Divination at the end of the 20th CenturyThe immense popularity of horoscopes in the urban West today illustrates the almost exclusive concern with individual fortune-telling that characterises divination in a mobile and competitive mass society. Chiromancy, tarot (fortune-telling) cards, and crystal gazing represent respectively body divination, cleromancy (divination by lots), and trancelike performance in styles suitable for what might be called a half-serious attempt to learn one’s fate. Necromancy, in its modern spiritualist form, represents a slightly more serious and sustained effort to establish contact with extramundane beings. But astrology, in its various popular forms, is the form of divination best suited to mass consumption, since it is based on a well-articulated body of lore, touches matters of high destiny as well as individual fortune, and ‘personalises’ its advice without the client’s having to be interviewed. On the other hand, the more esoteric mantic arts have the appeal of discipline -- an individual may enter into the lore deeply and make it a part of a personal worldview. Study of the I Ching for divinatory purposes can involve this sort of commitment.
More Recent & not so Recent RevelationsIn 1997, a book was published which changed the way the world looked at prediction. This book was The Bible Code written by Michael Drosnin (which was followed by The Bible Code 2: The Countdown in 2002). In The Bible Code, Drosnin tells us of a code that exists within the Bible (written 3000 years ago) which predicts events that (in retrospect) have already happened, are happening now, and are still to happen. The Bible Code was deciphered by an Israeli mathematician (Dr Eliyahu Rips), using a computer-programmed 'skip sequence', which, after eliminating all spaces between words, then looked for key words encoded in the text.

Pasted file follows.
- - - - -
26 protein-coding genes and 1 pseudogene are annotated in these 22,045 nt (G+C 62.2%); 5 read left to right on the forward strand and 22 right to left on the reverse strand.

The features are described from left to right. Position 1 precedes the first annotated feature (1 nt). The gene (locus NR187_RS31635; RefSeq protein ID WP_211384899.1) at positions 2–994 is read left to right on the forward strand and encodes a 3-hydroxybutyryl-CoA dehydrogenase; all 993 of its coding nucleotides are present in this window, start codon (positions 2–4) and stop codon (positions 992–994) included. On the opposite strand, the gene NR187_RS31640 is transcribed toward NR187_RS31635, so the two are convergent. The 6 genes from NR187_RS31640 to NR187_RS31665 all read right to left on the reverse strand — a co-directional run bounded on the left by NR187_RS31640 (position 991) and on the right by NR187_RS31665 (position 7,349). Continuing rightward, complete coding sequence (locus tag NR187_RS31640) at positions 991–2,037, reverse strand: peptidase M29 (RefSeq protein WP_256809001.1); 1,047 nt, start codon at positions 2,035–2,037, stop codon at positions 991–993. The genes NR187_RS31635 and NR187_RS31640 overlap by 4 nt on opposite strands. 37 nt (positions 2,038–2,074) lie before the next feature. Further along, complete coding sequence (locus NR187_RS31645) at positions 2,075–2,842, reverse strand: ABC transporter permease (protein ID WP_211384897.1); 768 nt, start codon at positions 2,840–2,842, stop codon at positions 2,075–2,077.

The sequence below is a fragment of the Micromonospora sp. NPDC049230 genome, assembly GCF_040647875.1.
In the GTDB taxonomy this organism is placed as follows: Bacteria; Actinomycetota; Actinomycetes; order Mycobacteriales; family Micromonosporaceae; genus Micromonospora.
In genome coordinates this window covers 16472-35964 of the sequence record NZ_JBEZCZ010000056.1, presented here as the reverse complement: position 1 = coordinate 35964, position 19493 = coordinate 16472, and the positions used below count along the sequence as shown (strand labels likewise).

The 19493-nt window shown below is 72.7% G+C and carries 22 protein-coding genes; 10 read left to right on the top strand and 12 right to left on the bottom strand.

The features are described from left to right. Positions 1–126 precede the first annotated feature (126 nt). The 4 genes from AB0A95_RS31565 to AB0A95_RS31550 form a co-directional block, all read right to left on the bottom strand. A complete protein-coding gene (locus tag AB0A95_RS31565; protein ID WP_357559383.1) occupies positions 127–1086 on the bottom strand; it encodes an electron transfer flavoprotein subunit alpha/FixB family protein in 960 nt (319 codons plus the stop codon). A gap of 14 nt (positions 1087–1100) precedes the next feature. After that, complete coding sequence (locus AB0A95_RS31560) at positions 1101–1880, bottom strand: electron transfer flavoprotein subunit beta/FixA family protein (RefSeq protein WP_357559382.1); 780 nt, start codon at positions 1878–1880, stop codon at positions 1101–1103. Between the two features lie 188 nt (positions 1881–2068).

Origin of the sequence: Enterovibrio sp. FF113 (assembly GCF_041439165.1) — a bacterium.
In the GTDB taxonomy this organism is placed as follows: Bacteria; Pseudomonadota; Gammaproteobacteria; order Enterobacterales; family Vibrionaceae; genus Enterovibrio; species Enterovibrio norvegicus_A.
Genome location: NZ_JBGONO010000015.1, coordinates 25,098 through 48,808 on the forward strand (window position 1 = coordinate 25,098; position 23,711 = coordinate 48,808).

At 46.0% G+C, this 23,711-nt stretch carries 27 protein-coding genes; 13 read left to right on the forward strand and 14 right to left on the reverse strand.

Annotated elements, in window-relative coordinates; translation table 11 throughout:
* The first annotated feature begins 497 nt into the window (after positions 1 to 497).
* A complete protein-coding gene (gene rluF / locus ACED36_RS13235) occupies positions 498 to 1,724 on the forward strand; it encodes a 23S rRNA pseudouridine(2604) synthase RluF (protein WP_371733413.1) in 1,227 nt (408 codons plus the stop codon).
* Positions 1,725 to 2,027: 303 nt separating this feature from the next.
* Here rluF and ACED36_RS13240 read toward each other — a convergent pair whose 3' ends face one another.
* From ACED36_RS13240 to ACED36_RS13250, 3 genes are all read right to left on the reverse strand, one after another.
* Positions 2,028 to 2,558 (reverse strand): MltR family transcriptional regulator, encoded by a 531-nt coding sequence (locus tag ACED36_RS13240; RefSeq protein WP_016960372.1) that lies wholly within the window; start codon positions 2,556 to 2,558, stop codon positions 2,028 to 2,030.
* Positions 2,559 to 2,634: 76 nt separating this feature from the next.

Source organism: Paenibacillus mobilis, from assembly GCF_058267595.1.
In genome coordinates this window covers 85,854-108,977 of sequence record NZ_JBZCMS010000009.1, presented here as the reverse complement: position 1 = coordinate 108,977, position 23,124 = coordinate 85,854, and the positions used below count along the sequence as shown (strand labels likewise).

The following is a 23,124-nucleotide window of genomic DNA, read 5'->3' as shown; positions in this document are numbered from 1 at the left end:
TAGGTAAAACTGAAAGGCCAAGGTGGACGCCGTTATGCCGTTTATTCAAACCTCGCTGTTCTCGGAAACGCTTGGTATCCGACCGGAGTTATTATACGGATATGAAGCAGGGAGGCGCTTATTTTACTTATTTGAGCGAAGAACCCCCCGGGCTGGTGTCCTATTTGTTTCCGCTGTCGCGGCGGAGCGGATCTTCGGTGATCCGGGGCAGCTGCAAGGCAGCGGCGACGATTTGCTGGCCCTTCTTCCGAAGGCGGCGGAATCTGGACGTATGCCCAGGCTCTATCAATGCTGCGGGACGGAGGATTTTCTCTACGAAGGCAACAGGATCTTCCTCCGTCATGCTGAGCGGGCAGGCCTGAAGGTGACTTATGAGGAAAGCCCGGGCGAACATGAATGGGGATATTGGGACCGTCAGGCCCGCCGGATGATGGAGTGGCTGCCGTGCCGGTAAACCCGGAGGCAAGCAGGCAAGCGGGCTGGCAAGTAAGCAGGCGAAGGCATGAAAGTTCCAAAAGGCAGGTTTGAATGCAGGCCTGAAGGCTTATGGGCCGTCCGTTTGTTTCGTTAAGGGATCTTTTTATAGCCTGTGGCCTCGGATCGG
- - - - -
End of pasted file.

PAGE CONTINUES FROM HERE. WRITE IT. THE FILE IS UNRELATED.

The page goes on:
On 1 September 1994 Drosnin flew to Israel to meet a close friend of the then Israeli Prime Minister Yitzhak Rabin, to ask him to pass on a letter that Drosnin had written to the PM, informing him of his predicted assassination. He also stated in the letter that the threat should not be ignored, providing explicit details of three previous assassinations also discovered in the code, those of the Egyptian President Anwar Sadat, US President John Fitzgerald Kennedy, and his brother Robert Kennedy. In the case of Anwar Sadat, both the first and last names of the assassin were also encoded. Tragically, on 4 November 1995, this other predicted assassination came true. Yitzhak Rabin was shot dead in Tel Aviv by Yigal Amir, a right-wing radical opposed to the signing of the Oslo Accords, officially called the Declaration of Principles on Interim Self-Government Arrangements or Declaration of Principles (DOP). Basically, the Israeli government had agreed to recognise the Palestine Liberation Organisation (PLO) as the legitimate representative of the Palestinian people while the PLO recognised the right of the State of Israel to exist, at the same time renouncing terrorism, violence and its desire for the destruction of Israel.